by Max Sirak
(On the go? Listen instead of read!)
We have it all wrong. Confidence isn't what we think it is and it doesn't come from where we think it does. And that's alright. Because with some help from my friends, I'm going to set the record straight.
Vince Lombardi, legendary coach of the Green Bay Packers during the 1960s, called confidence contagious.
While I can appreciate the disease model of confidence, especially in the context of trying to inspire a team to achieve a goal, it's a bit misleading. Confidence isn't a germ. It's not transferred through contact with bodily fluids and it most certainly doesn't come from someone else.
In Atlas Shrugged, Ayn Rand writes, “Confidence is the practical form of being true to one's own consciousness.”
Her definition is more helpful than the hatted hero of Green Bay's. Although, being true to yourself falls more in line with what a lot of us would call honesty, integrity, coherence, or actualization.
Democritus, the pre-Socratic philosopher from BCE (Before the Common Era), said confidence “is a mind devoid of fear.”
Of all the descriptions of confidence so far, this is the one which hits closest to home. Most of us walk around believing confidence is an antidote. If we have enough of it then eventually we'll be free from the feelings of fear.
Democritus was on to something. There is definitely an inverse relationship between confidence and fear, the more of one the less of the other. However, with the ancient Greek paying no mind to his order of operations, I'd like to offer my own definition.
Confidence is a hot shower.
Allow Me To Explain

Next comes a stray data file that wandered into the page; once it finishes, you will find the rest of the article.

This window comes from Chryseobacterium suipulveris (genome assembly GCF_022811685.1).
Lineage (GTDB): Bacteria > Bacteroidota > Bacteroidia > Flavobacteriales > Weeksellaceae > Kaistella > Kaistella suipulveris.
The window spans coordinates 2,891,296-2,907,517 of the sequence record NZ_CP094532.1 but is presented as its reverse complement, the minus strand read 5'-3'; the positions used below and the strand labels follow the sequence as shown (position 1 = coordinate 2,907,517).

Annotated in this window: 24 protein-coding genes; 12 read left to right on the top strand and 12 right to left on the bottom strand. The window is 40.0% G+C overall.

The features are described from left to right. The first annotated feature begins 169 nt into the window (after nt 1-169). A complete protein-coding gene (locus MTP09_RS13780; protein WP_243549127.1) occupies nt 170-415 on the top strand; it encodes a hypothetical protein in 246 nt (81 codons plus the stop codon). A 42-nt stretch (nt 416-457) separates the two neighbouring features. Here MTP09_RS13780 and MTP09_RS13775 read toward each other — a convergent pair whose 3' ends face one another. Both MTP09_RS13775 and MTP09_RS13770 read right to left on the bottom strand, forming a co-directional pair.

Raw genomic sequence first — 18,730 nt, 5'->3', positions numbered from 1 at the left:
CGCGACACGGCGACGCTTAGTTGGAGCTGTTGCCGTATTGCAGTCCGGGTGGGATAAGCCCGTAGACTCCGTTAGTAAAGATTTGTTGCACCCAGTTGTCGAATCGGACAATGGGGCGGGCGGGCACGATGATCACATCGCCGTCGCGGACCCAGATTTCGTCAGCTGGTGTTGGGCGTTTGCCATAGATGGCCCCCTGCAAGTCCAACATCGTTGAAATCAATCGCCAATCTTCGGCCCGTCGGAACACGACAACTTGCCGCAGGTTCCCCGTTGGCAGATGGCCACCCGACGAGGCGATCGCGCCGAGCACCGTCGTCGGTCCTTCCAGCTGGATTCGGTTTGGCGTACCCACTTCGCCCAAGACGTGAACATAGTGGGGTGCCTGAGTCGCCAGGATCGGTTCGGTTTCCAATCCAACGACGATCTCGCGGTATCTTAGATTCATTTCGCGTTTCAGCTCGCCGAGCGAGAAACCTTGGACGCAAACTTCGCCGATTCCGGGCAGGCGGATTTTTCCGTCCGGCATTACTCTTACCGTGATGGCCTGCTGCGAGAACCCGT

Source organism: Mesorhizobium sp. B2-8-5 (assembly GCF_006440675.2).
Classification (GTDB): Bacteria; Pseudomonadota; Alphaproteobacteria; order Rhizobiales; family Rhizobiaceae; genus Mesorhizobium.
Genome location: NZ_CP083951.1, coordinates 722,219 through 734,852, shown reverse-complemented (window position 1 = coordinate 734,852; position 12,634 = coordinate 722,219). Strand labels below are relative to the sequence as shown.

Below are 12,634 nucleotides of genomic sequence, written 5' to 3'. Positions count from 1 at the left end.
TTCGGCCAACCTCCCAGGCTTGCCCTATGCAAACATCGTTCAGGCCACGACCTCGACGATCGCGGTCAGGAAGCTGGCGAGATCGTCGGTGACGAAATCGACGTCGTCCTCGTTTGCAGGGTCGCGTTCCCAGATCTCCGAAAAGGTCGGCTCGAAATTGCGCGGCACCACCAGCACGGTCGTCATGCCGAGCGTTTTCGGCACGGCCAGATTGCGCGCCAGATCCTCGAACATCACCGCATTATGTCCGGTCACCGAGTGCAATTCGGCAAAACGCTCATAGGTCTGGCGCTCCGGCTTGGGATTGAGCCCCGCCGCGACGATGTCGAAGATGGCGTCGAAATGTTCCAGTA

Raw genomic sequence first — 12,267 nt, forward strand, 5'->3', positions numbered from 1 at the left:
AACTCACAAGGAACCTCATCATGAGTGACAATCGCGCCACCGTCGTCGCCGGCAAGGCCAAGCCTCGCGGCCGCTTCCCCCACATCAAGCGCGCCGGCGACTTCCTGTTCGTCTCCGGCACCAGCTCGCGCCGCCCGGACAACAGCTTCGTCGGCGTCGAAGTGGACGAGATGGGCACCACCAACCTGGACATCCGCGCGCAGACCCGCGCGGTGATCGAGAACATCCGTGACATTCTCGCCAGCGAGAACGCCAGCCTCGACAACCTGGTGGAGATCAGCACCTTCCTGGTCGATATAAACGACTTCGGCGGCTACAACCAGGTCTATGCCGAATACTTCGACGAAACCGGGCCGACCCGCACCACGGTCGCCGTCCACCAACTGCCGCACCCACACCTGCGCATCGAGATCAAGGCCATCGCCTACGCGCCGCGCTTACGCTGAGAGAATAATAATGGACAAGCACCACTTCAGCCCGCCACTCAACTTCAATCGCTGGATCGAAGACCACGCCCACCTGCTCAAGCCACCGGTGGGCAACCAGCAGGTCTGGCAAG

Confidence is a reward, not a requirement. It's not a vaccine or preventative measure. It's not something we need or can even have in advance.
We've all made this mistake. There are things we've waited to do, or flat-out don't do in our lives, because we don't feel confident. Maybe it's getting up on stage to perform stand-up or play music. Maybe, depending on age, it's trying out for a sports team or school group. Regardless of the situation, I bet we can each point to a place and time in our lives we didn't do something because we didn't have the confidence.
This is misunderstanding confidence.
Waiting to begin something until we feel confident is like waiting to travel until your destination magically appears at your door. That's not how it works. In order to get someplace, you must go.
In order to feel confident, you must do. There is no other way.
Wisdom Of The Old Joke
“How do you get to Carnegie Hall?”
Practice, practice, practice.
How do any of us get good at anything? Practice.
The only way to improve our abilities to do something is to do it and do it and do it. There's no mystery. There's no secret formula.
Think about your own life. Anyone out there have kids? Great. Did you notice a difference in your approach and attitude between raising number one and number two? Was there a difference between changing your first diaper and your 900th?
Now, let's talk about sex. (Couldn't resist.) How was that first time compared to now? Were you a good lover to the sweet soul you lost your virginity with?
Of course not. You were clumsy. It was awkward.
What about now? Do you consider yourself a good lover? Are you more couth? Is sex as untoward?
You get my point.
No matter what it is we're talking about, practice is how we get better. And getting better at something is how we get good at it. And, when we're good at something, confidence is our reward.
However, long before we get to wash ourselves in the waters of confidence, there's a delicious, dripping opponent we must face.
Doubt Gets The Best Of Us
Michelangelo, the Renaissance sculptor and poet, called doubt delicious.
As a man who could see a completed statue where everyone else who looked saw only a big rock, I'm sure he was well acquainted with doubt. Especially in those early stages of creation where his vision was still entombed to all but his own eye and heard things like, “Just looks like a rock to me.”
Napoleon Hill, in Think And Grow Rich, calls doubt one of our biggest enemies.
This makes sense. Remember, confidence comes only after having done something and getting good at it. So, when staring down any new project or task, it's easy to doubt yourself and abilities, getting bogged down by all the reasons we can't or shouldn't. And then we don't.
LeBron James calls doubt a drizzle.